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It remains one of the most mythologized images of the Spanish-American war: Theodore Roosevelt charging on horseback, leading his Rough Rider volunteers up Cuba’s San Juan Hill through the smoke and chaos of battle to claim a decisive victory. Carefully crafted by Roosevelt himself, it’s an image that raised his public profile—and helped catapult him toward the White House.
But it’s not exactly accurate.
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A combination of savvy public relations and racial bias overemphasized the 40-year-old Roosevelt’s combat role, while downplaying the bravery and contributions of the Black troops, known as Buffalo soldiers, who served alongside white soldiers on that same battlefield. In his book about the war, Roosevelt called them “shirkers.” But for many historians, they stand among the hardest fighting heroes of the three-week war.
In their push to capture the strategically important city of Santiago de Cuba, some 8,000 Americans battled for the two nearby hills of San Juan Heights, including Roosevelt’s volunteer regiment and some 1,250 Black soldiers. Unlike in most U.S. wars, the fighting was an integrated effort. “Regulars and volunteers, blacks and whites, fought side by side, endured the blistering heat and driving rain, and shared food and drink as well as peril and discomfort,” wrote U.S. Defense Department historian Frank Schubert in 1998. “They forged a victory that did not belong primarily to TR, nor did it belong mainly to the Buffalo soldiers. It belonged to all of them.”
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The future president and the Black soldiers took extremely divergent paths to that scorching hot battlefield on Cuba’s southeast coast that summer of 1898.
From his post as assistant secretary of the Navy, Roosevelt, a blue-blood former New York police commissioner, purchased guns, ammunition and other equipment to ready the Navy’s vessels for a foreign conflict. According to biographer Henry Pringle, these moves reflected Roosevelt’s general “lust for war.” In 1897, Roosevelt, who supported American expansionism, wrote to a friend, “I should welcome almost any war, for I think this country needs one.”
Roosevelt got his wish in February 1898 after the USS Maine battleship exploded in Havana Harbor and sank, killing more than 260 officers and sailors. While its cause was never definitively determined, the incident hiked American tensions with Spain over its brutal treatment of Cubans resisting their colonial rule. Roosevelt called the Maine explosion a “dirty act of treachery” the Spanish needed to answer for. So when Congress declared war that April, he resigned his position and wasted no time forming the 1st U.S. Volunteer Cavalry Regiment. Known as the “Rough Riders,” it featured a diverse mix of athletes, miners, cowboys, upper-class gentlemen, Native Americans, prospectors and others.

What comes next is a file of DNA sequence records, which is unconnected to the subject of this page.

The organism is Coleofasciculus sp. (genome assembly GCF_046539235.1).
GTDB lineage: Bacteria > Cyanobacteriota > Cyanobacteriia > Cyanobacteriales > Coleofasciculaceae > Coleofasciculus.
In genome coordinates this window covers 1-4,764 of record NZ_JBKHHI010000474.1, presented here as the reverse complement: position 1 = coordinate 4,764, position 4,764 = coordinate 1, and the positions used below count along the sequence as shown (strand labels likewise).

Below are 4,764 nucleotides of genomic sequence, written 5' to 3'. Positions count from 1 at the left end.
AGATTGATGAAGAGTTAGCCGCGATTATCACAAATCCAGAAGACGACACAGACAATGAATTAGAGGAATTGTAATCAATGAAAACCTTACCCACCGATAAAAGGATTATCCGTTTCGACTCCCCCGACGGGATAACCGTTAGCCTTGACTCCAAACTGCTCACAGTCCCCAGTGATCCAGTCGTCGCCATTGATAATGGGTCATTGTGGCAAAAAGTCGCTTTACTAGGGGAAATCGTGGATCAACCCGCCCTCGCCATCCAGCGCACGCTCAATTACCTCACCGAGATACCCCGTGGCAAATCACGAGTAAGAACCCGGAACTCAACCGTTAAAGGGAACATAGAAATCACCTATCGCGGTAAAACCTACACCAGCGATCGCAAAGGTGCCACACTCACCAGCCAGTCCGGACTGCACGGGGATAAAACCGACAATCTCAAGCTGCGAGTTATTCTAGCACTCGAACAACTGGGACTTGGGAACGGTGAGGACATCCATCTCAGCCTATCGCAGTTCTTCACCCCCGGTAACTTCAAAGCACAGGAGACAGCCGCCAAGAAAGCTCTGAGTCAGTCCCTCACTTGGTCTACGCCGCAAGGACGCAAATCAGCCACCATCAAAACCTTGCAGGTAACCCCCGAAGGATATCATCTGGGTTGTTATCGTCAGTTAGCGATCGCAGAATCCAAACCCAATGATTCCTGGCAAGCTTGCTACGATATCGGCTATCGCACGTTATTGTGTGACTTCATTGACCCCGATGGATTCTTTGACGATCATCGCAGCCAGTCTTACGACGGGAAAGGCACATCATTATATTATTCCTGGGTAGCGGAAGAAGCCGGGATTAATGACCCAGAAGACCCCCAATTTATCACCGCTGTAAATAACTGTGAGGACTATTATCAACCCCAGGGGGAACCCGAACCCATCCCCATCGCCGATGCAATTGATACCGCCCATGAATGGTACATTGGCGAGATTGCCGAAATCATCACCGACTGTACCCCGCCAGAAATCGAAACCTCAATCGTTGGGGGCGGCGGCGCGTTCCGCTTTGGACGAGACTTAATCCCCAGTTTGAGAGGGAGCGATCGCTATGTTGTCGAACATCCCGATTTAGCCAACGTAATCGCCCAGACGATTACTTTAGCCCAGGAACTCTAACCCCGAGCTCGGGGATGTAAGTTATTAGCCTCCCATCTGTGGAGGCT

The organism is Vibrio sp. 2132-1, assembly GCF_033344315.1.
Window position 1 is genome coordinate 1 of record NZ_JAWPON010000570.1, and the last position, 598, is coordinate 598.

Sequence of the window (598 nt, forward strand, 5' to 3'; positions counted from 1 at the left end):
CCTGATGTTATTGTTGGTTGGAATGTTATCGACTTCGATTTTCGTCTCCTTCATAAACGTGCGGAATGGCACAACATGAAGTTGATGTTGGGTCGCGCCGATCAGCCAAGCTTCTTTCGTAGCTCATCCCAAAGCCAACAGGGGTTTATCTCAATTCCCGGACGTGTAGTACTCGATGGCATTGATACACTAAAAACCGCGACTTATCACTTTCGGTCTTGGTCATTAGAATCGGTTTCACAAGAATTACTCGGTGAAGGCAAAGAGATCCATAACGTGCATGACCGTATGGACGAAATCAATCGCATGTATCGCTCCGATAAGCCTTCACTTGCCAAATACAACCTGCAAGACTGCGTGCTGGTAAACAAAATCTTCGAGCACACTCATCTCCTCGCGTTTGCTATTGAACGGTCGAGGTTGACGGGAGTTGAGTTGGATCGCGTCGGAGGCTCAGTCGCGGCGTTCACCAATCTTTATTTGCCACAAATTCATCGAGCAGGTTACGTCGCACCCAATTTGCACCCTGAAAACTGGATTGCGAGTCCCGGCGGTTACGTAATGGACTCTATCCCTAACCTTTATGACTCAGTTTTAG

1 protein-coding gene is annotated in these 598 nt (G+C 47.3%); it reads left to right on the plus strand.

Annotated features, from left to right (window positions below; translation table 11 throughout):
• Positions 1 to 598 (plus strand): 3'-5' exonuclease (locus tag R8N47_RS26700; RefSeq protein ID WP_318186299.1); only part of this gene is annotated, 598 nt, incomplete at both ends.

Impressed by Black soldiers’ service in the Union Army during the Civil War, Congress created six all-Black cavalry and infantry regiments in 1866, one year after the conflict ended. Later consolidated into four regiments—the 9th and 10th Cavalry and the 24th and 25th Infantry—Black troops served mostly on the western frontier, helping build infrastructure, protect white settlers and fight Native Americans. Their nickname, Buffalo soldiers, may have come from Plains Indians, who likened their curly dark hair to buffalo fur—and their fierceness in fighting to the mighty creature they revered.
While soldiering on behalf of a government that had abolished slavery only a few years earlier, Black troops endured discrimination in the Army, repressive Jim Crow segregation and violent attacks from civilians, many of whom opposed the idea of Black men with guns.
Military officials, assuming Black troops had higher tolerance for tropical climates and immunity to tropical diseases, saw them as ideal soldiers to deploy to Cuba, Puerto Rico and the Philippines to help rout the Spanish. Of the 17,000 U.S. troops sent to Cuba, 3,000 were Black.
READ MORE: Who Were the Buffalo Soldiers?
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U.S. troops landed in the southeastern tip of Cuba on June 22, 1898, with the goal of capturing the port city of Santiago de Cuba, where the Spanish were anchored. Two days later, when engaging the enemy at Las Guásimas, the Rough Riders struck first. But they, along with other troops, were pinned down in an intense skirmish until the Buffalo soldiers’ 10th Cavalry regiment arrived and forced a Spanish retreat.